Job availability and career sustainability is our most pressing problem. I will do what it takes to support the true small businesses, middle class and working people of this country. We need a policy atmosphere that supports getting more people back to work and increases the economic certainty for workers so that the dignity of work returns to our workforce and the demand for goods returns to our economy. Support and restore education as an economic multiplier and engine for the American economy with budget, loan programs, community partnerships and local flexibility. Defend and improve the Affordable Care Act so we can join the rest of the industrialized nations in growing preventative and personal physician healthcare jobs (and in more places); lift the burden for consumers of being one sickness away from financial disaster or losing their home. Increase economic activity with infrastructure that combines public and private investment — smartgrid, communications spectrum, and renewable energy. Repairing our current energy grid while moving more of that infrastructure to renewables and making our buildings and transportation more efficient could be the largest growth engine for our manufacturing, engineering, accounting and construction ranks. None of the job growth will return if corporations keep moving jobs and capital overseas just to avoid taxes, workplace rules, and environmental regulations. We need long-term policy that keeps corporations investing in human capital here in America, especially when the call for economic patriotism isn’t enough. We also need to develop and communicate a comprehensive immigration policy that keeps America the most desirable place to get educated, work and create business.
* Would you be willing and how would you set partisan sentiments aside to work for bi-partisan solutions to the problems facing our country?
Absolutely. My goals, developed with citizen input from all sides, is about developing policy that respects priorities, budgets, human conditions and impact — this requires a type of balance as opposed to a simple accounting exercise or allegiance to dogma/party/lobby rhetoric. I’ve been practicing this balance in both business and government for over three decades and want to bring that civility and focus to policy-making. Compromise and working to improve current legislation are necessary tools. Taking negative stances against the executive branch, other groups, or another Party is not a strong negotiating position for moving the country forward and it does nothing for the goal of public representation — supporting the citizens of the community. Because I’m dedicated to getting money out of politics, our democracy and decision-making, I don’t seek or accept lobby donations or gifts. We need to allow fast-tracking of legislation with bi-partisan majority support in the House and Senate in order to increase the velocity of results. Get money and unlimited, unverified money out of politics. Remove the money that encourages polarization and move to a fair election process that uses public funding and sets term limits. Bar legislators from lobby work during and after public service. Strip organizations like the American Legislative Exchange Council, Grover Norquist, PAC committees and others of their non-profit status.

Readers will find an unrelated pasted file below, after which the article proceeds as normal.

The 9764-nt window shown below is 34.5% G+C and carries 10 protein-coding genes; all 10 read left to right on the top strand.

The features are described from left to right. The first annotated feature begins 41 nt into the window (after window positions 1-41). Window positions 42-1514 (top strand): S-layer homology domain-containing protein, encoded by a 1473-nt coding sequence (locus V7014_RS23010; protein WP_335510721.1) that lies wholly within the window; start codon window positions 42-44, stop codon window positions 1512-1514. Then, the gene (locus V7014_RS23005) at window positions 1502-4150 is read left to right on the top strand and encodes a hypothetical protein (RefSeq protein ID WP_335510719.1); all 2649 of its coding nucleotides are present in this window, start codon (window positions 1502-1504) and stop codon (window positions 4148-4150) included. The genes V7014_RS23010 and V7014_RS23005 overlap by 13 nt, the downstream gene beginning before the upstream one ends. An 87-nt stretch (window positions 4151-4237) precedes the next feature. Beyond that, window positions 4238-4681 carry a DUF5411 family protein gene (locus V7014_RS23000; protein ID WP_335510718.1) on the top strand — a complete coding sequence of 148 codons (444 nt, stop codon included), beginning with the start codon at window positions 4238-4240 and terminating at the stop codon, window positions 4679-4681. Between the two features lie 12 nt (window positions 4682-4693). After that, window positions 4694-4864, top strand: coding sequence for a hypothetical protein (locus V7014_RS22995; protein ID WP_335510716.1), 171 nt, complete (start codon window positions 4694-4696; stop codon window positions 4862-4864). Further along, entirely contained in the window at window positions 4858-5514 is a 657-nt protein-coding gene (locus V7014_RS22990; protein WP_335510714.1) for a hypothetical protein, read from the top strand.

* What is your stand on abortion and a woman’s right to choose?
Personally, like many Americans, I don’t like abortion and want to make sure it’s the absolute last option. However, I also stand for putting people back in charge of power and policy. This includes supporting people in making personal decisions about their reproductive health. Besides taking away personal freedoms, the blocking of reproductive rights costs the taxpayer more, leads to more poverty and stress in the community, raises the cost of healthcare, and is unconstitutional. As an orphan who was adopted by a great and loving family, I cannot imagine or know the angst my birth mother went through in giving me up in a closed-record state like West Virginia during the timeframe and climate under which she made those decisions. I am here because of an unknown woman’s choice. I personally want to see that women are able to continue to be educated on reproductive health, in control of their own bodies, acting on their own conscience, and making their own reproductive decisions. Nobody likes to see their choices limited. I continue to champion human rights and to fight any discrimination against women.